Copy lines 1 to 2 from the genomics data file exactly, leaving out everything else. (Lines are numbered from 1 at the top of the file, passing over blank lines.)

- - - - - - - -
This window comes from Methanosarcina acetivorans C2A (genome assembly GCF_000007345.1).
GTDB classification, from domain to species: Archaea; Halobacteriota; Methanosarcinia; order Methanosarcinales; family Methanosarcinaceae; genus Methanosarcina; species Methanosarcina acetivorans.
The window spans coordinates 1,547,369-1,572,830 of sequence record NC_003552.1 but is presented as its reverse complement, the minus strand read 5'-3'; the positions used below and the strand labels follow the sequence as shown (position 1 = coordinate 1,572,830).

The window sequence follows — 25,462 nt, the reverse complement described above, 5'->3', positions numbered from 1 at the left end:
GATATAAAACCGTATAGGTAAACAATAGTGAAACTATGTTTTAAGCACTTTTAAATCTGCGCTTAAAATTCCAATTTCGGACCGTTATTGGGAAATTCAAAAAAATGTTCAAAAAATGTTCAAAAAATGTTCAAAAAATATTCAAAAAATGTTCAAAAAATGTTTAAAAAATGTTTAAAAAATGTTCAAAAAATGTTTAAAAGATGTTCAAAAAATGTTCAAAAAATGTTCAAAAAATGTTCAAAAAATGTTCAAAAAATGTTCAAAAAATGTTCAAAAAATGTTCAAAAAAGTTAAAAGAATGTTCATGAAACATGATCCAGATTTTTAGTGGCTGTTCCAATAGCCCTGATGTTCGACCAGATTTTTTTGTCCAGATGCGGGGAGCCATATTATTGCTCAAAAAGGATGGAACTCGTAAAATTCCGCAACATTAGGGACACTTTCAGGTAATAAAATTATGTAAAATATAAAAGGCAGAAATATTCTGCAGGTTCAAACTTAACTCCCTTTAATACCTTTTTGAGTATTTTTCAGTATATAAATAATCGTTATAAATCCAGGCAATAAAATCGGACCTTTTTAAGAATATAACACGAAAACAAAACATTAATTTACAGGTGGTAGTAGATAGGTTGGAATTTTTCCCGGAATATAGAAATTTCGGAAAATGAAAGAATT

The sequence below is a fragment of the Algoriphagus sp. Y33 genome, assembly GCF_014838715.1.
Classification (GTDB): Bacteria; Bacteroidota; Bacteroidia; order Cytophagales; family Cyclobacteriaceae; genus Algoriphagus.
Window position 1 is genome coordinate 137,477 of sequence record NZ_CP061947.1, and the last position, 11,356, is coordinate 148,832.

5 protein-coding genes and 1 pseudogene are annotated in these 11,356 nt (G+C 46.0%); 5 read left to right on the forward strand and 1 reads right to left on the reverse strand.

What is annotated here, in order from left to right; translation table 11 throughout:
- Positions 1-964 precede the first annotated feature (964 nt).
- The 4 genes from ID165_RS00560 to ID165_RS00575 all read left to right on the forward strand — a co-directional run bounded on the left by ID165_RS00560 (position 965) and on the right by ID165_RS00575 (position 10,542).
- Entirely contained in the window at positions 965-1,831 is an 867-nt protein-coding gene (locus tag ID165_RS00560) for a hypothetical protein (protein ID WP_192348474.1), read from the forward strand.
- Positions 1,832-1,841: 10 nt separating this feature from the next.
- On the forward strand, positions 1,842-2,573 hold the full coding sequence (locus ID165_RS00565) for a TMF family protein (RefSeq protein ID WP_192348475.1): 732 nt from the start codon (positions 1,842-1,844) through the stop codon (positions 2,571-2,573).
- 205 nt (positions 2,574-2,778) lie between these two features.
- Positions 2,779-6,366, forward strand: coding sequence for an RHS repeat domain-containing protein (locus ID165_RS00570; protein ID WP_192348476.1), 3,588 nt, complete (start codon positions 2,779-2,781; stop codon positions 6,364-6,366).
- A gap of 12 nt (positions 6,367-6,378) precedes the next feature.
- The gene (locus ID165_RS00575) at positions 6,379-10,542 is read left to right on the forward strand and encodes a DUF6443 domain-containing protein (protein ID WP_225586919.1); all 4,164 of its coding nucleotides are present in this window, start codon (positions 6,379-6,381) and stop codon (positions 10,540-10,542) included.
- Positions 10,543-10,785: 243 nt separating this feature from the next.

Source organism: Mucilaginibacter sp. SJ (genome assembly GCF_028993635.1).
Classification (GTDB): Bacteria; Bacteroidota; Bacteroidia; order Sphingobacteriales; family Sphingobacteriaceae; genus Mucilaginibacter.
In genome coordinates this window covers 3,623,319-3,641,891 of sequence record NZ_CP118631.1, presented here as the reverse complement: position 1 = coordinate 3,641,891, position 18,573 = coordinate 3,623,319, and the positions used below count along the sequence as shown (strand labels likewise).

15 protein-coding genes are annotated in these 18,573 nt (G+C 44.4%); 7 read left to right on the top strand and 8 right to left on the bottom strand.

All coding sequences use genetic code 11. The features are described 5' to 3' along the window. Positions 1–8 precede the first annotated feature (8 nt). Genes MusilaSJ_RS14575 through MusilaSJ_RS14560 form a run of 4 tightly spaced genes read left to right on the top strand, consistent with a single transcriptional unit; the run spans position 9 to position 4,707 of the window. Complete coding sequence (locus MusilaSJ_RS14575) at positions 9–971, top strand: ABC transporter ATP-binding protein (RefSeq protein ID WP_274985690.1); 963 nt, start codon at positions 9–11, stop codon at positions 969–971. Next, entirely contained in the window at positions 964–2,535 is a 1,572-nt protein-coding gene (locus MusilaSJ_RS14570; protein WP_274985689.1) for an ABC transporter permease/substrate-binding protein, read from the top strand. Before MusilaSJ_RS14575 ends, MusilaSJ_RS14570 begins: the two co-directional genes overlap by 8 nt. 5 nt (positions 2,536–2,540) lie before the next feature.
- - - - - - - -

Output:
This window comes from Methanosarcina acetivorans C2A (genome assembly GCF_000007345.1).
GTDB classification, from domain to species: Archaea; Halobacteriota; Methanosarcinia; order Methanosarcinales; family Methanosarcinaceae; genus Methanosarcina; species Methanosarcina acetivorans.